About Us | Help Videos | Contact Us | Subscriptions

Soil Science Society of America Journal Abstract -

Kinetics of Zinc Desorption from Vertisols


This article in SSSAJ

  1. Vol. 58 No. 5, p. 1392-1399
    Received: Oct 12, 1993

    * Corresponding author(s):
Request Permissions

  1. Y. P. Dang,
  2. R. C. Dalal ,
  3. D. G. Edwards and
  4. K. G. Tiller
  1. Queensland Wheat Research Inst., Toowoomba, QLD 4350
    Univ. of Queensland, Brisbane, QLD 4072
    Division of Soils, CSIRO, Glen Osmond, SA 5064, Australia



The rate of Zn desorption from soil surfaces into soil solution is a dynamic factor that regulates its continuous supply to growing plants. To ascertain the pattern of Zn desorption, the soil characteristics affecting it, and whether cropping alters its rate, the kinetics of Zn desorption from the <2-mm fraction of 14 Vertisols by diethylenetriaminepentaacetic acid (DTPA) and ethylenediaminetetraacetic acid (EDTA) were investigated using soil samples taken before and after one wheat (Triticum aestivum L.) crop. Nine kinetic models were evaluated to describe the rate of desorption of soil Zn by DTPA, which was rapid initially but gradually declined with time. The parabolic double diffusion, the two-constant rate, and the simple Elovich equation adequately described Zn desorption from Vertisols. Rate constants for the parabolic double diffusion equation (k'σ), the two-constant (a and b) rate equation, and the initial Zn desorption rate constant (α) from the simple Elovich equation were closely associated with clay content, soil pH, and amorphous Fe and Al contents of the soil—the soil characteristics that affect solubility, sorption and desorption, and diffusion of Zn in Vertisols. Rate constants from the latter two equations for Zn desorption by DTPA from 14 Vertisols were highly correlated with those from Zn desorption by EDTA and also with those for Zn desorption by DTPA on soil samples taken after one wheat crop. Thus, the rate constants obtained on initial samples can be used to predict Zn availability for at least two cropping seasons.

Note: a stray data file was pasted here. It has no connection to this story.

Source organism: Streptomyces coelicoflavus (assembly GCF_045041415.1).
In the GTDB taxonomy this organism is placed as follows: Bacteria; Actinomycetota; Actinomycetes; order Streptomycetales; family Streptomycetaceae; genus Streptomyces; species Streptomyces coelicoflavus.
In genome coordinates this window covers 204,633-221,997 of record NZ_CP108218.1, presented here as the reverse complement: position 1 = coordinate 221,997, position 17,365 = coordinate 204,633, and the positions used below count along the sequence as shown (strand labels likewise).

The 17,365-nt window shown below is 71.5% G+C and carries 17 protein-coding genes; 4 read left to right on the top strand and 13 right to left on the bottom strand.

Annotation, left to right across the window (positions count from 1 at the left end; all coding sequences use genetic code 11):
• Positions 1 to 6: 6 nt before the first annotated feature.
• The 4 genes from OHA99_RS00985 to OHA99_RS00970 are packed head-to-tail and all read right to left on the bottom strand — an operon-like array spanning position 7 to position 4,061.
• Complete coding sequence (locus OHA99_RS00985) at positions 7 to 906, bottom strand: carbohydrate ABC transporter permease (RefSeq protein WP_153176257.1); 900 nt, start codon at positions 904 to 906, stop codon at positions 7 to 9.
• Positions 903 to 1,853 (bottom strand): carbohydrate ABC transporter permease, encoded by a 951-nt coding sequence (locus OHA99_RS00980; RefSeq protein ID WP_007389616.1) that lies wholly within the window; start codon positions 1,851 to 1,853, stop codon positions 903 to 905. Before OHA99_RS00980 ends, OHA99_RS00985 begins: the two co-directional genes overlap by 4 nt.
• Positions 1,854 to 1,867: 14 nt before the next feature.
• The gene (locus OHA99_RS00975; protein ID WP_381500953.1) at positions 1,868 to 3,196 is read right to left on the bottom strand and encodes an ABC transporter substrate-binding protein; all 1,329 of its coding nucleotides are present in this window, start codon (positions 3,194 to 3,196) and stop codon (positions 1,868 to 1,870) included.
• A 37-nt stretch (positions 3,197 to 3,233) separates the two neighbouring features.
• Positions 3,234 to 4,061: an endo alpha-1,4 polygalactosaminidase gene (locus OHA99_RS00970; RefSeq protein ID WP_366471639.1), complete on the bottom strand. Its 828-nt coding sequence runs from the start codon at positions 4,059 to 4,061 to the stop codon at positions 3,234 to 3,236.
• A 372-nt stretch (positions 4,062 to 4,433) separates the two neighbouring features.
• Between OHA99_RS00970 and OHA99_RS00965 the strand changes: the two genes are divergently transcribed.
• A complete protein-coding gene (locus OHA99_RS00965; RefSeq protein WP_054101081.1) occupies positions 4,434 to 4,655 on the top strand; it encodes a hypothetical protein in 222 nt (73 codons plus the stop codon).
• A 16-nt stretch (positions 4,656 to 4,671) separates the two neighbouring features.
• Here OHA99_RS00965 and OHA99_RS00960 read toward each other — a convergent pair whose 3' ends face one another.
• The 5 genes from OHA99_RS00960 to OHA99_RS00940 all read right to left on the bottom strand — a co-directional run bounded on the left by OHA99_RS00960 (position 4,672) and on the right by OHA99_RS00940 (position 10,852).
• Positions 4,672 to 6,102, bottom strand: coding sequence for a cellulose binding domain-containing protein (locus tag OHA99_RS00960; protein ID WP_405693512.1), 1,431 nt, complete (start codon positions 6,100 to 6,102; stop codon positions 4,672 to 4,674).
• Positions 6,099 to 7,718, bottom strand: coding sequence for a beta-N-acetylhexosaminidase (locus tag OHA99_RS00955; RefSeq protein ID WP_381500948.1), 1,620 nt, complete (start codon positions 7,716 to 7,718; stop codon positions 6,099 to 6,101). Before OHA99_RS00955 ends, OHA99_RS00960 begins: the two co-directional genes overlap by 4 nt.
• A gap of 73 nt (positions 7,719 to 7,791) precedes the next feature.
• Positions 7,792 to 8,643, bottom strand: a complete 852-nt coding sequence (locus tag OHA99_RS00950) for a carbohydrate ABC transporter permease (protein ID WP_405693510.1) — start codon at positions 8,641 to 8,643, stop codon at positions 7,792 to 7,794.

Contribution from the Queensland Wheat Research Inst., Toowoomba, Australia.

  Please view the pdf by using the Full Text (PDF) link under 'View' to the left.

Copyright © . Soil Science Society of America